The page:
In the aftermath of a separation agreement last week between the San Leandro City Council and its now former city manager, the city is not only directing the mayor and councilmembers to sign non-disparagement agreements, but also members of its boards and commissions.

The inclusion of council appointees in such a compact meant to ensure the city is sufficiently protected against a potential lawsuit, in this case by the departing city manager, is not entirely unique, but nonetheless, atypical.

A pair of San Leandro board and commission members tell the East Bay Citizen that they received the agreement earlier this week that was labelled “privileged.”

They say it asks board and commissioners appointed by the mayor and councilmembers to refrain from making any disparaging comments against Chris Zapata, the former city manager who was placed on paid investigative leave last January pending an independent investigation of sexual harassment claims by Rose Padilla Johnson, the executive director of the Davis Street Family Resource Center.

Zapata was reinstated by the council to resume his duties as city manager on June 4 after the resulting investigation found the claims not credible. Zapata and the city signed a mutual separation agreement last week, paying him $350,000 in severance.

Those who decline to sign the non-disparagement agreement could be removed from their appointed positions, according to those who reveiwed it.

On Monday night, San Leandro Mayor Pauline Russo Cutter acknowledged the existence of the non-disparagement agreement being sent to board members and commissioners, but added its intent is not to remove them from their positions.

It is believed that the document is designed to protect the city from any liabilities in the event an appointed commissioners makes negative comments about Zapata during the course of their duties as city officials, but not as private citizens.

Human Services Commissioner Victor Aguilar, also a San Leandro school board member, said he was surprised to receive the agreement this week and questioned whether it violates free speech. He was unsure whether he would sign the document and is consulting with his attorney.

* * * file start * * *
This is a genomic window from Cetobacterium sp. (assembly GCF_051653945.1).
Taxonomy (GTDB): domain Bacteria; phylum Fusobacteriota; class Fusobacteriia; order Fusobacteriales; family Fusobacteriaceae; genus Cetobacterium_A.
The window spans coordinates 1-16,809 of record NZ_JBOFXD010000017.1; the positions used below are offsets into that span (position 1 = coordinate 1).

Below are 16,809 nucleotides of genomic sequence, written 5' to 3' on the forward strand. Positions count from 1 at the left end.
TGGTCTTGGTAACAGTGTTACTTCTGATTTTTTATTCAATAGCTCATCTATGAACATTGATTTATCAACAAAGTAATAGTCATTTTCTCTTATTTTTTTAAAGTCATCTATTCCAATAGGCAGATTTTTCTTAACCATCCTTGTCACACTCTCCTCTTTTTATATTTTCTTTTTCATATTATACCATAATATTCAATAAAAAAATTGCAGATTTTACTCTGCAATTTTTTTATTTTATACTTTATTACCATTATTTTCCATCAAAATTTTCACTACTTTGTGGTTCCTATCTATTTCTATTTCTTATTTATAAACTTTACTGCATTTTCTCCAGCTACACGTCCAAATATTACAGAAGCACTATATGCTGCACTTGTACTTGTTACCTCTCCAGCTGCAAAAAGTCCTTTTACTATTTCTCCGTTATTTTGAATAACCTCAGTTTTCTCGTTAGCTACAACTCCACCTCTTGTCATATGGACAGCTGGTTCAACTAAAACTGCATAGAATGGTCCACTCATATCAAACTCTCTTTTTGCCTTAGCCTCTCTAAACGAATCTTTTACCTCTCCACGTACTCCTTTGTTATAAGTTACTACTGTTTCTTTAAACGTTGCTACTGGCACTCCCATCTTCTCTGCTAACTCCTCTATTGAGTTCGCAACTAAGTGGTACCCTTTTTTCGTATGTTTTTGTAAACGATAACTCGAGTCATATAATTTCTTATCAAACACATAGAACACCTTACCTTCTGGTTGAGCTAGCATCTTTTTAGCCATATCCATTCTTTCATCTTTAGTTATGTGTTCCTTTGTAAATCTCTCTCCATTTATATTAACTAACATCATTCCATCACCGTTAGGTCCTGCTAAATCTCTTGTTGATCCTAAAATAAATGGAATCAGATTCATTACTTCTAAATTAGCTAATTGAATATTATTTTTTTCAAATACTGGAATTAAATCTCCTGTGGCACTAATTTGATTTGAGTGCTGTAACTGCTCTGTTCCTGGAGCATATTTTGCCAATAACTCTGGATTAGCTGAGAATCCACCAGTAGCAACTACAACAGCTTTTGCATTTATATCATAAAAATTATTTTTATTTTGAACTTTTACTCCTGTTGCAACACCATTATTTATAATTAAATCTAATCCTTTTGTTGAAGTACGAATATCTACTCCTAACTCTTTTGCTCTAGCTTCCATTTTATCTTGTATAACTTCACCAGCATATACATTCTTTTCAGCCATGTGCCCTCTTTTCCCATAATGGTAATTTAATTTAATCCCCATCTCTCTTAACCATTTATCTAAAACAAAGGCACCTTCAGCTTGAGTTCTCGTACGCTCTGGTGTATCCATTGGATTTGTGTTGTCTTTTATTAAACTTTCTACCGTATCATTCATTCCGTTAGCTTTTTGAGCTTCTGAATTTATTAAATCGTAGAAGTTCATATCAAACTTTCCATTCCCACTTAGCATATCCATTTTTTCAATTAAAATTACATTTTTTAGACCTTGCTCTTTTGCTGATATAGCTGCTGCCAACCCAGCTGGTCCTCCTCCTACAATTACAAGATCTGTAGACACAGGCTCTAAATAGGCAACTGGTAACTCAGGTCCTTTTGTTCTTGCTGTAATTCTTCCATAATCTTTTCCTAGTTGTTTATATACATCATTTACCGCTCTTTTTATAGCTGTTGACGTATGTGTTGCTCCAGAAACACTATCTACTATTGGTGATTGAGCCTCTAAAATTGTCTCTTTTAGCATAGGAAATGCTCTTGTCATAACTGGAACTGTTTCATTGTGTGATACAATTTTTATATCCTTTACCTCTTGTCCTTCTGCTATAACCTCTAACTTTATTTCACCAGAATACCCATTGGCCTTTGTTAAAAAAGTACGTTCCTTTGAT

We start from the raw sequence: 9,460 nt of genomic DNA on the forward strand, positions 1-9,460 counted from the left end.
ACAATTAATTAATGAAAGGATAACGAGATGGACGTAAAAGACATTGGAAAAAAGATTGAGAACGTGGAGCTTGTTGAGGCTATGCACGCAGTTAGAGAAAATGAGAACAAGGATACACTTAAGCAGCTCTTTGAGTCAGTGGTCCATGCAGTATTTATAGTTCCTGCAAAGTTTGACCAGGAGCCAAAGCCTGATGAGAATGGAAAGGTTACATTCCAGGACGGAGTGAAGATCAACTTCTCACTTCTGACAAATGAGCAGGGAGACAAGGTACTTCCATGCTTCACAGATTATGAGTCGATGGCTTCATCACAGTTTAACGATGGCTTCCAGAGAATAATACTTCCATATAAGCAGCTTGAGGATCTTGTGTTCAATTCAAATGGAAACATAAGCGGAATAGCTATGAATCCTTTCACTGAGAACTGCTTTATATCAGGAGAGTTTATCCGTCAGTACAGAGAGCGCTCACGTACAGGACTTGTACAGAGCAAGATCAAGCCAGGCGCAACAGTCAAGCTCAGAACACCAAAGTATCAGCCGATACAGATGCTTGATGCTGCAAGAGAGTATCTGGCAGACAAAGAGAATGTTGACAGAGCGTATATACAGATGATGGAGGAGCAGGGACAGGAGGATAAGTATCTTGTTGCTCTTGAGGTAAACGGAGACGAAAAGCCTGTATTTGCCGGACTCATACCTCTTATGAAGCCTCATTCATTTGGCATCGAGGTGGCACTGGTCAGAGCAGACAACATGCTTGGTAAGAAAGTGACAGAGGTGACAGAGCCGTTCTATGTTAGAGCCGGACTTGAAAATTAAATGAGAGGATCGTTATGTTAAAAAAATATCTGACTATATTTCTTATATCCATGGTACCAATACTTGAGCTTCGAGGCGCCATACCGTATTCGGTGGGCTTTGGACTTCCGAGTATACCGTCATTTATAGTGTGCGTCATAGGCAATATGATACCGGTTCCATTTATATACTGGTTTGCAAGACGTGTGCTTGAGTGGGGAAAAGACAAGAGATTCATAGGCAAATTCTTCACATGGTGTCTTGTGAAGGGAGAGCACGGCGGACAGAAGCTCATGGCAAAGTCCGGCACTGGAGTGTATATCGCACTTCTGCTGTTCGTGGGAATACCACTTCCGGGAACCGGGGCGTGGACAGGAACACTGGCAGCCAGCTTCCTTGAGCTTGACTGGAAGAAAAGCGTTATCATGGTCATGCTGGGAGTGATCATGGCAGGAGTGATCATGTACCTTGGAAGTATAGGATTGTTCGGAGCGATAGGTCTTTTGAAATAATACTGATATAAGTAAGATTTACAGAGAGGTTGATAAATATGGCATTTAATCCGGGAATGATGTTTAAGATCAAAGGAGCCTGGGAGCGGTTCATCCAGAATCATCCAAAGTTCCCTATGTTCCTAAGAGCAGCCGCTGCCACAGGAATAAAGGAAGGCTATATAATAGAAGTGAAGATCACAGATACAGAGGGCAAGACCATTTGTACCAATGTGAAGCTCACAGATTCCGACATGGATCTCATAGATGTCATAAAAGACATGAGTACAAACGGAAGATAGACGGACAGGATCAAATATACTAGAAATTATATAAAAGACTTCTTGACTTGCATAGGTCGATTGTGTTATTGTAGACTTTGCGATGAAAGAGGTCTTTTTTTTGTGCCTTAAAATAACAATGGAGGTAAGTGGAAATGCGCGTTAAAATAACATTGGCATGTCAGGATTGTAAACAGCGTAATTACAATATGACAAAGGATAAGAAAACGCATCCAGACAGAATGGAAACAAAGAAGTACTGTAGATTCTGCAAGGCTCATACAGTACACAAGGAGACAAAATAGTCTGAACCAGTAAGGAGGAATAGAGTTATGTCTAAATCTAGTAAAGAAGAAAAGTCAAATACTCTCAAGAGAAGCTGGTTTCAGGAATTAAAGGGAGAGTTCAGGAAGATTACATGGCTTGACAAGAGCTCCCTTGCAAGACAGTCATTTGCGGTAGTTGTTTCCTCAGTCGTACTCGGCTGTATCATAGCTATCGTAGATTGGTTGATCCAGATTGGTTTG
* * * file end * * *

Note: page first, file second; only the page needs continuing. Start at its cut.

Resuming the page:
Diana Prola, a member of the Library-Historical Commission, and like Aguilar, a member of the school board, said Monday that she had already signed the agreement.

The agreement, however, could pose additional questions for some board and commission members, especially those eyeing a run for office in San Leandro this fall.

Some, like Prola, who have made several public statements in strong support of Zapata in recent months, might have little to worry about by signing the agreement. Aguilar, though, is a declared candidate for District 3 Councilmember Lee Thomas’s seat this November. Earlier this spring Aguilar called for Zapata’s firing during a council meeting.

Presumably, criticism of Zapata and Thomas’s vote to reinstate the city manager last month and his decision to approve the $350,000 settlement last week, will be part of Aguilar’s campaign platform over the next few months.

Planning Commission member Ken Pon is another appointed official who is running for city office this fall. He is challenging District 1 Councilmember Deborah Cox.

The additional layer of bureaucracy to a non-disparagement agreement is not the norm, according to officials in other East Bay cities. Furthermore, potentially difficult to enforce. Alameda’s recent separation agreement with its city manager included no such language.

But Zapata’s separation agreement also had another curious addition, a sentence that leaves open not only his ability to sue former San Leandro elected officials, but also non-profits like the one run by Padilla Johnson.